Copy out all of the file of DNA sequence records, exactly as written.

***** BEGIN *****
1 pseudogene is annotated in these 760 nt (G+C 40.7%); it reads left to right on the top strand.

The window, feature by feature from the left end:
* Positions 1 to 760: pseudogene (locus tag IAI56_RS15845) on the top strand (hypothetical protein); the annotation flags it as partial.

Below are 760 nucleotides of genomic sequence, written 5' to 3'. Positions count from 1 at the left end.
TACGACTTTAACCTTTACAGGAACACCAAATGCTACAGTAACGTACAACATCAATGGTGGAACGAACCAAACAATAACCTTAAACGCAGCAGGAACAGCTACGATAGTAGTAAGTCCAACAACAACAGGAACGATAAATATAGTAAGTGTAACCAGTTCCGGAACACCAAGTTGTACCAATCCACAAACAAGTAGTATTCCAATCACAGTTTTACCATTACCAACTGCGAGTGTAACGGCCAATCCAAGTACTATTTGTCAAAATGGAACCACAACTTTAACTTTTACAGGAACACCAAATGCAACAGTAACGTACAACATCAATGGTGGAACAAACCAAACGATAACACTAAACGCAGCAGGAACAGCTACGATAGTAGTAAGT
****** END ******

1 pseudogene is annotated in these 760 nt (G+C 40.7%); it reads left to right on the top strand.

The window, feature by feature from the left end:
* Positions 1 to 760: pseudogene (locus tag IAI56_RS15845) on the top strand (hypothetical protein); the annotation flags it as partial.

Below are 760 nucleotides of genomic sequence, written 5' to 3'. Positions count from 1 at the left end.
TACGACTTTAACCTTTACAGGAACACCAAATGCTACAGTAACGTACAACATCAATGGTGGAACGAACCAAACAATAACCTTAAACGCAGCAGGAACAGCTACGATAGTAGTAAGTCCAACAACAACAGGAACGATAAATATAGTAAGTGTAACCAGTTCCGGAACACCAAGTTGTACCAATCCACAAACAAGTAGTATTCCAATCACAGTTTTACCATTACCAACTGCGAGTGTAACGGCCAATCCAAGTACTATTTGTCAAAATGGAACCACAACTTTAACTTTTACAGGAACACCAAATGCAACAGTAACGTACAACATCAATGGTGGAACAAACCAAACGATAACACTAAACGCAGCAGGAACAGCTACGATAGTAGTAAGT